Using TV Shows and Movies to Learn Literary Devices

There’s no doubt that there are many ways for students to learn literary devices both inside and outside of typical classroom instruction. A great way to make learning complex literary devices more memorable and easy for students to digest is to use content from TV shows and movies. By using clips from popular media, teachers can build connections with their students as they recognize shows and movies that they enjoy resulting in an engaging classroom environment.

ClassHook is a great platform to show your students examples of literary devices helps improve student engagement because many of our clips showcase them through character dialogue and actions. This helps students visualize concepts, such as hyperbole, and shows how they can be used in both writing and normal conversations. Having a fun character like Shrek be your co-teacher in teaching literary devices will serve as a mnemonic for remembering what each literary device is and how it works. When they have trouble understanding what personification is, they can associate the term with the scene from Toy Story when the toys are shown to have human characteristics. 

Here are a selection of clips to get you started with learning Literary Devices:


A hyperbole is a literary device used to exaggerate and emphasize a point within writing and spoken communication. This clip from Kung Fu Panda exemplifies the use of hyperbole through the way Po describes how awesome he is as a warrior. An activity that can be done to teach the use of hyperbole is to have students creatively describe one of their accomplishments to each other.


A flashback is a literary device that takes the reader back to a specific event or sequence of events that have happened in the past to explain the present. This scene in Ratatouille is a great clip to show how flashbacks work because it shows how eating this dish brings the food critic back to his childhood invoking good feelings when he tries it again in the present. An activity that pairs well with flashbacks is to have students describe a moment in their life that affects how they see the world today.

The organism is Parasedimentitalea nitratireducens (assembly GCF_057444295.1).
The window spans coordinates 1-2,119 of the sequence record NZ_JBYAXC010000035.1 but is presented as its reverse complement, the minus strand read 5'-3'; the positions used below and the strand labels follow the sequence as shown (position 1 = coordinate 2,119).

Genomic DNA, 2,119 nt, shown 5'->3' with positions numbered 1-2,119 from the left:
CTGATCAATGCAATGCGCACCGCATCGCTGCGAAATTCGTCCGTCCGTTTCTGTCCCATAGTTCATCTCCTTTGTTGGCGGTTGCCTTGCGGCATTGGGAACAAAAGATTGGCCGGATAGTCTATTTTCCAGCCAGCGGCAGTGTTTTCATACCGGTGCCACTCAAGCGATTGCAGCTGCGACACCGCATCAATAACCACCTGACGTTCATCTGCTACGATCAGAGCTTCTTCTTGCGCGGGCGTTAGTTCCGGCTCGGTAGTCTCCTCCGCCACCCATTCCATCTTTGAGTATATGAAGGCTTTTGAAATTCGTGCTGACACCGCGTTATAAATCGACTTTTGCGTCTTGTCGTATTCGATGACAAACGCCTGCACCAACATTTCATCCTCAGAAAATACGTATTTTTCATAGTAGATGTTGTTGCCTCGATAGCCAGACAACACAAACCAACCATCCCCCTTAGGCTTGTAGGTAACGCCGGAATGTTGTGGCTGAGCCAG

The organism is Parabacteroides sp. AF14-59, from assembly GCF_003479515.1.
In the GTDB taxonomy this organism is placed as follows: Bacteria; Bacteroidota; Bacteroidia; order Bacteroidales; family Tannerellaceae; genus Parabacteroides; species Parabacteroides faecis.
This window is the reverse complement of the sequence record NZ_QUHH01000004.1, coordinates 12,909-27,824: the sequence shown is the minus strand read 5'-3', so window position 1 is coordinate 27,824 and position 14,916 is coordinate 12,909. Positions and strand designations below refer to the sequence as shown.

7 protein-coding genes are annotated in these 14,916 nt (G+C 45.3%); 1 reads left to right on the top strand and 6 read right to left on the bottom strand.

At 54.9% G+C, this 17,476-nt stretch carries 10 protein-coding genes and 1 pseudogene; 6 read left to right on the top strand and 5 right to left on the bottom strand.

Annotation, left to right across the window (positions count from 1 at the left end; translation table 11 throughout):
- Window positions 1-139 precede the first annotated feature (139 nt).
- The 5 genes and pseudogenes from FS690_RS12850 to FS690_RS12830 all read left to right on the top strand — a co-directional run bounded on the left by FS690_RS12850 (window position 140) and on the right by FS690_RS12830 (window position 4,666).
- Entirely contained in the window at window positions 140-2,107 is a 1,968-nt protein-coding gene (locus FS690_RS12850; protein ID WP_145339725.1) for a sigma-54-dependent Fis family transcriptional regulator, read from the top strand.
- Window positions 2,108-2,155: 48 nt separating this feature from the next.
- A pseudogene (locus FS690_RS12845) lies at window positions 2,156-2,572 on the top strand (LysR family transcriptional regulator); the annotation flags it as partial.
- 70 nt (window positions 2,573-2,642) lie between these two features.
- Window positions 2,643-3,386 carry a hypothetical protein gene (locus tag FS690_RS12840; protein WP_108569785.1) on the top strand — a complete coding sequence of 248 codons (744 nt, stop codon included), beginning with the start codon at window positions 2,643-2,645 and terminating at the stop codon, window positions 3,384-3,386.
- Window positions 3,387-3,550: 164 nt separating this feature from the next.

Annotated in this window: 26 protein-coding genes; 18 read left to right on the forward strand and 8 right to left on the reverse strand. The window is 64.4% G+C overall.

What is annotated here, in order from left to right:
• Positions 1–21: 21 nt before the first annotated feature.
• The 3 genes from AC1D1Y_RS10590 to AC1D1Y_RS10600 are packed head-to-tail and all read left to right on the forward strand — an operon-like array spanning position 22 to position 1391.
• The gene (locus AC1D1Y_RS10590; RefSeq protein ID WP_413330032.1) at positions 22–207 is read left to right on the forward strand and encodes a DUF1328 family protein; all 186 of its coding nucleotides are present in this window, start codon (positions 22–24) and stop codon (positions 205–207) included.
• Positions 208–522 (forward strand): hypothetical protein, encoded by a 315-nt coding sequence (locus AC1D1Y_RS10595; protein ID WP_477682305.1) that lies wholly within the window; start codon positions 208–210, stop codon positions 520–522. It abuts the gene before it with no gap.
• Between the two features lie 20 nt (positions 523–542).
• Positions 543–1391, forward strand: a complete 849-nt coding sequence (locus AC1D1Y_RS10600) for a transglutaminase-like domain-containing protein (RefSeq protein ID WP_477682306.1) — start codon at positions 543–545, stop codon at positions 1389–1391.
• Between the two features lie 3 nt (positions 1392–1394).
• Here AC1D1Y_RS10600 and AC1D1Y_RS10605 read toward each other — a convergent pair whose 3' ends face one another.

The literary technique of foreshadowing is when the author creates hints of events that will happen later in the story. This clip from Jaws demonstrates foreshadowing by building suspense that a shark attack may occur at any moment in the scene through music and the actions of people playing on the beach. An activity to do with students is to have them point out parts in the clip that hint at impending danger.


The literary device of personification is the action of giving human traits to nonhuman objects. This fun clip from Toy Story demonstrates personification as the toys are shown to have human traits and characteristics. An activity that can be paired with this clip is to have students give human traits to an inanimate object.


Juxtaposition is a literary device where multiple characters, concepts, and storylines are set side by side in a story. In shows and movies this can be exemplified through an additional plot about a side character from the main story. In this clip from Hey Arnold, a juxtaposition is exemplified by Oskar trying to memorize “A Tale of Two Cities”. An activity that can help students visualize how juxtaposition works can be to use graphic organizers to write side plots about multiple characters from one story.


A simile is a literary device used to make direct comparisons between two things using the terms like or as. The clip from Phineas and Ferb uses similes in the form of “as” to make comparisons of his opponent being big. The clip from Shrek uses similes using the term “like” to make comparisons with onions and ogres. An activity to help students learn how to use similes is to have them compare things using like or as. 


A metaphor is a literary device where the writer can describe one thing to refer to another without using the comparative terms like or as. In this clip from Boy Meets World, Mr. Feeny demonstrates the use of a metaphor by using a plant to give advice to Cory. An activity that students can do to practice writing metaphors is to compare one object to an emotion or event. 
On ClassHook, there are thousands more videos to choose from. As we build our library with tons of educational clips for language arts, we are also excited to introduce a variety of use cases for teachers to get inspired by the many ways they can further incorporate popular media into their classrooms. What are you waiting for? Have your students grab some popcorn and let’s learn literary devices!

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